The early 1960s would see a turning of the tide, and the gradual transformation of Scottsdale into not just a regional, but a state superpower. 1961 saw the appointment of former Essendon ruckman Brian Donohoe as captain-coach, a man who would have a significant impact on the club. The following year a fire destroyed Scottsdale’s original clubrooms, an event that galvanised everyone involved with club, as well as the community at large. The real catalyst for change, however, was taking place on the field with the Under 19s. In 1962-63 the side had won back-to-back NTFA Under 19 premierships without losing a single match, and by 1964 the core of this champion team was ready to make the transition into senior football. Among this group were names that would go on to become synonymous with the Scottsdale Football Club and in some cases become household names across the state, including Ron Hall, Ken Lette and Max Hadley.

The infusion of this terrific group of kids into a team already boasting established players such as Rex Lethborg, Stan Wilson, Don Millwood and Brian Donohoe himself was bound to have an impact. That impact was sudden and dramatic, and in 1964 Scottsdale celebrated their maiden NTFA premiership, defeating City-South by 20 points, 8.15 (63) to 6.7 (43). What made the win truly amazing was that the Magpies had finished the H&A season in third place, and went on to defeat Launceston, North Launceston and then City-South in consecutive weeks to snatch the flag. Just to make the victory even more special, three of Scottsdale’s previous coaches – Chitty, Stokes and Max Lethborg – were at York Park to watch the club they had guided through its NTFA infancy finally come of age.

The 1964 premiership was to be the catalyst for one of the greatest golden eras in Tasmanian football history. After claiming back-to-back flags in 1964-65, Scottsdale would go on to win another five NTFA premierships over the next 12 years, thanks in large part to the multitude of players and coaches during that time who would go on to achieve legendary status within the Tasmanian footballing fraternity, names like Greg Lethborg, Bob Wilson, Stephen Nichols, Ricky Rattray, Jim Leitch and Danny Hall. Despite all the domestic success however, there was still something missing from Scottsdale’s trophy cabinet: a state premiership. The club had had three cracks at winning one, losing the 1964, 1965 and 1968 finals to Cooee (eight points), Glenorchy (20 points) and New Norfolk (13 points) respectively, and despite all the NTFA pennants there had been no further state final appearances since.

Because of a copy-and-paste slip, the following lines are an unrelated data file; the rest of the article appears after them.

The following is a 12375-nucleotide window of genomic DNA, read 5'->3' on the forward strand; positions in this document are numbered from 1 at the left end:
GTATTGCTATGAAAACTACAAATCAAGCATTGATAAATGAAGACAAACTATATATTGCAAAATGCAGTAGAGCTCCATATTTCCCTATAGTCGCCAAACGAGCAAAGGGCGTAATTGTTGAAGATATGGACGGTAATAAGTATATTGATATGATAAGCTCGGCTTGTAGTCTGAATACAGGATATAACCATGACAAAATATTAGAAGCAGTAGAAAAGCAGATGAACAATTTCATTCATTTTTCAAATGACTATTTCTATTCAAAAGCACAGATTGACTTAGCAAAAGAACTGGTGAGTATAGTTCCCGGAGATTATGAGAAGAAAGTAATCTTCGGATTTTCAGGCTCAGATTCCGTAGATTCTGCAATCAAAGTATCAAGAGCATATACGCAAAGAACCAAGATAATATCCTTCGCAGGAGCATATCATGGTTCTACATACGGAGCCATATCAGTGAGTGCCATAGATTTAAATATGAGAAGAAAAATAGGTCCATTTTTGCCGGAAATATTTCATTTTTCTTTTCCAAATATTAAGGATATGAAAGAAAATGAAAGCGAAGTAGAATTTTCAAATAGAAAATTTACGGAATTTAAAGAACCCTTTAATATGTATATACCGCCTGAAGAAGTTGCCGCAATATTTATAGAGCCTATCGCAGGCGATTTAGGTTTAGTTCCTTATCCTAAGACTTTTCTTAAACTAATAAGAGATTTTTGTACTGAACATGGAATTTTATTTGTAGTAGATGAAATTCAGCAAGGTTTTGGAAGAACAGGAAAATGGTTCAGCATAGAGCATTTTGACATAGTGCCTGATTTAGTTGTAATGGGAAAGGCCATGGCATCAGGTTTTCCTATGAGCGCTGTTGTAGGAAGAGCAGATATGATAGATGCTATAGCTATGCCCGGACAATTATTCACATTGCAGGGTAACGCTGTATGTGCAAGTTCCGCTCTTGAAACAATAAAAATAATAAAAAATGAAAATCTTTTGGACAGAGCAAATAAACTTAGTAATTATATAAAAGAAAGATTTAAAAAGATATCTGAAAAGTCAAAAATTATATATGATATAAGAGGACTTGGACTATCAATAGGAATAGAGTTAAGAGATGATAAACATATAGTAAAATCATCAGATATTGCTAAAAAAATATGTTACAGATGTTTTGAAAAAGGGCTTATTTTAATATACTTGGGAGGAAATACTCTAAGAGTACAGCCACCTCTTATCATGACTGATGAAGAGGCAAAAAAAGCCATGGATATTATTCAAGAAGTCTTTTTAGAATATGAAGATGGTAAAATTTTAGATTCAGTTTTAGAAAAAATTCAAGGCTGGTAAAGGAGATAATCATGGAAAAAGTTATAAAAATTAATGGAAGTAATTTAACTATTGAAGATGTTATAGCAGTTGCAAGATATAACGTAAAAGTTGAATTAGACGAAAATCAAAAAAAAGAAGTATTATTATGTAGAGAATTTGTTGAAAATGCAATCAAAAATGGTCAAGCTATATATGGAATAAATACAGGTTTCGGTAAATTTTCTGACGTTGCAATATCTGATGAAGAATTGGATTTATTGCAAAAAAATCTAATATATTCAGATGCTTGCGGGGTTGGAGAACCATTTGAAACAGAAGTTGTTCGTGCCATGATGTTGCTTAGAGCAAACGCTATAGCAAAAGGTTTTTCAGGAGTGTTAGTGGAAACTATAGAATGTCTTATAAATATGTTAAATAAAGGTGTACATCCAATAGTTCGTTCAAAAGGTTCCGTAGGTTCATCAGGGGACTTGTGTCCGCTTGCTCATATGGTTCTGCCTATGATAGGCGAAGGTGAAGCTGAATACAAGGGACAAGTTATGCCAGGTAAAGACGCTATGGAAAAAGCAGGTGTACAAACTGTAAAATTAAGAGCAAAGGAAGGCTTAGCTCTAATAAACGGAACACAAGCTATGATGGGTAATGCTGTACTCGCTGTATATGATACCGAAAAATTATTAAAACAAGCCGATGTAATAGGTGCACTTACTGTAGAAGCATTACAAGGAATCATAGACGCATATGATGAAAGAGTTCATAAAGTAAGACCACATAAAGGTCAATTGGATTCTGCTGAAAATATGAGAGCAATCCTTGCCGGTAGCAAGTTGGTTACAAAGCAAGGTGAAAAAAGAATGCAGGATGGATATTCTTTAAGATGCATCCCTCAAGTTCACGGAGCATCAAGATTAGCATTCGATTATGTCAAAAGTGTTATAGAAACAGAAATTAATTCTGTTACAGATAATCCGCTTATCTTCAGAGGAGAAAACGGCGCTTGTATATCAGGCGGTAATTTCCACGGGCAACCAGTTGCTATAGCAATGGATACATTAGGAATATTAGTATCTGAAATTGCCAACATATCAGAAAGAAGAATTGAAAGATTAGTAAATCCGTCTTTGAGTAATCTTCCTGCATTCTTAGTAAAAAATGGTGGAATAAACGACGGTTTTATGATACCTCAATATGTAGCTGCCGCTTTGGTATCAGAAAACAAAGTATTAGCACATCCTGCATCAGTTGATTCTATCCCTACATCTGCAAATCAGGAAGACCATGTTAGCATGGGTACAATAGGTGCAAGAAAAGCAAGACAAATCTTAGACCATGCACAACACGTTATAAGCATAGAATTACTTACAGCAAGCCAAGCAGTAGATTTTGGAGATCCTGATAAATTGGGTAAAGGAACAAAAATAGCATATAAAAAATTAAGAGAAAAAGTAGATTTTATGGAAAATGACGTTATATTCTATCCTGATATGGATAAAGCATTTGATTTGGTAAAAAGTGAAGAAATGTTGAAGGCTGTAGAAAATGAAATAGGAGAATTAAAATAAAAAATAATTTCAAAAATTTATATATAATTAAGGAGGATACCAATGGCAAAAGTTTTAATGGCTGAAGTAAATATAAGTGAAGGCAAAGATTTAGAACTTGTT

That was all to change in the season when football in Scottsdale undoubtedly reached its zenith: the phenomenal campaign of 1973. After going through the entire Home and Away season undefeated – save for a draw against North Launceston – and easily accounting for the Robins again to take out the NTFA flag, the Magpies dispatched Hobart by 65 points in the state preliminary final at North Hobart Oval, setting up a state premiership showdown at West Park against their 1964 conquerors, Cooee, a team that featured seven past or future VFL players. In what would become one of the most memorable matches in Tasmanian football history, the Magpies rallied from 32 points down at three quarter time to boot 6.9 to two behinds in the final term, storming to a 16.20 (116) to 15.15 (105) victory. Captain-coach Bob Wilson praised his side’s resilience in the aftermath, quipping, “We were down, but we came back because we had twenty goers.”

One remarkable fact surrounding Scottsdale’s 1973 state triumph, aside from the fact that they had to travel twice to achieve it, was the innovative transport solution the club employed in getting the team to their matches. Club president Gordon Dilworth was instrumental in rallying the entire north-east community to donate funds in order for the club to charter an aeroplane to take the team to their matches in Hobart and Burnie; this was in an attempt to cut down on travel times, something that was thought to have seriously hindered Scottsdale in their previous state premiership campaigns.